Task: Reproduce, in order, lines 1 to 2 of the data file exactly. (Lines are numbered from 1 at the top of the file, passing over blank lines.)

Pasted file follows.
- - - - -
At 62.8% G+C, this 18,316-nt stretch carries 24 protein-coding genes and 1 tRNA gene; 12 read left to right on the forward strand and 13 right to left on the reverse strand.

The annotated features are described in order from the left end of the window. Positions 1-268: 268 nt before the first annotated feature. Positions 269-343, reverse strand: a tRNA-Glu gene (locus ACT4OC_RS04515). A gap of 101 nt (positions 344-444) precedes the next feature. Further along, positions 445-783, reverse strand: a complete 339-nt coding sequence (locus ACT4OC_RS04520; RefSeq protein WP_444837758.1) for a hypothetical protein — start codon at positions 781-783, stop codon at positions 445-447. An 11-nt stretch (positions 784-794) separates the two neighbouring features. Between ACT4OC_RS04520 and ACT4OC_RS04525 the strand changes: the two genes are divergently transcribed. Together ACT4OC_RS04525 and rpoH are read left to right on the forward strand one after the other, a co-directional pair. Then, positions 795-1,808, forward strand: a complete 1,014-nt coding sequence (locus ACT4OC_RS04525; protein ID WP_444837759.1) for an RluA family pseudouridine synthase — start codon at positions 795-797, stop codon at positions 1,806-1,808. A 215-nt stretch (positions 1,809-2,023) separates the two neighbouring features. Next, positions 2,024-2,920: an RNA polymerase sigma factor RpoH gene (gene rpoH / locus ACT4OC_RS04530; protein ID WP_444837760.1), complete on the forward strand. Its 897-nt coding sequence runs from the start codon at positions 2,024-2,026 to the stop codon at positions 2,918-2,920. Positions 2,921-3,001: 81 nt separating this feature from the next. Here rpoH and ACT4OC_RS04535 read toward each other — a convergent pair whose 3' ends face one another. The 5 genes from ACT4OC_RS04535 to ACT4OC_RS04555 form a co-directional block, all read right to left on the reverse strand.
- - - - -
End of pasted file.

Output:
At 62.8% G+C, this 18,316-nt stretch carries 24 protein-coding genes and 1 tRNA gene; 12 read left to right on the forward strand and 13 right to left on the reverse strand.

The annotated features are described in order from the left end of the window. Positions 1-268: 268 nt before the first annotated feature. Positions 269-343, reverse strand: a tRNA-Glu gene (locus ACT4OC_RS04515). A gap of 101 nt (positions 344-444) precedes the next feature. Further along, positions 445-783, reverse strand: a complete 339-nt coding sequence (locus ACT4OC_RS04520; RefSeq protein WP_444837758.1) for a hypothetical protein — start codon at positions 781-783, stop codon at positions 445-447. An 11-nt stretch (positions 784-794) separates the two neighbouring features. Between ACT4OC_RS04520 and ACT4OC_RS04525 the strand changes: the two genes are divergently transcribed. Together ACT4OC_RS04525 and rpoH are read left to right on the forward strand one after the other, a co-directional pair. Then, positions 795-1,808, forward strand: a complete 1,014-nt coding sequence (locus ACT4OC_RS04525; protein ID WP_444837759.1) for an RluA family pseudouridine synthase — start codon at positions 795-797, stop codon at positions 1,806-1,808. A 215-nt stretch (positions 1,809-2,023) separates the two neighbouring features. Next, positions 2,024-2,920: an RNA polymerase sigma factor RpoH gene (gene rpoH / locus ACT4OC_RS04530; protein ID WP_444837760.1), complete on the forward strand. Its 897-nt coding sequence runs from the start codon at positions 2,024-2,026 to the stop codon at positions 2,918-2,920. Positions 2,921-3,001: 81 nt separating this feature from the next. Here rpoH and ACT4OC_RS04535 read toward each other — a convergent pair whose 3' ends face one another. The 5 genes from ACT4OC_RS04535 to ACT4OC_RS04555 form a co-directional block, all read right to left on the reverse strand.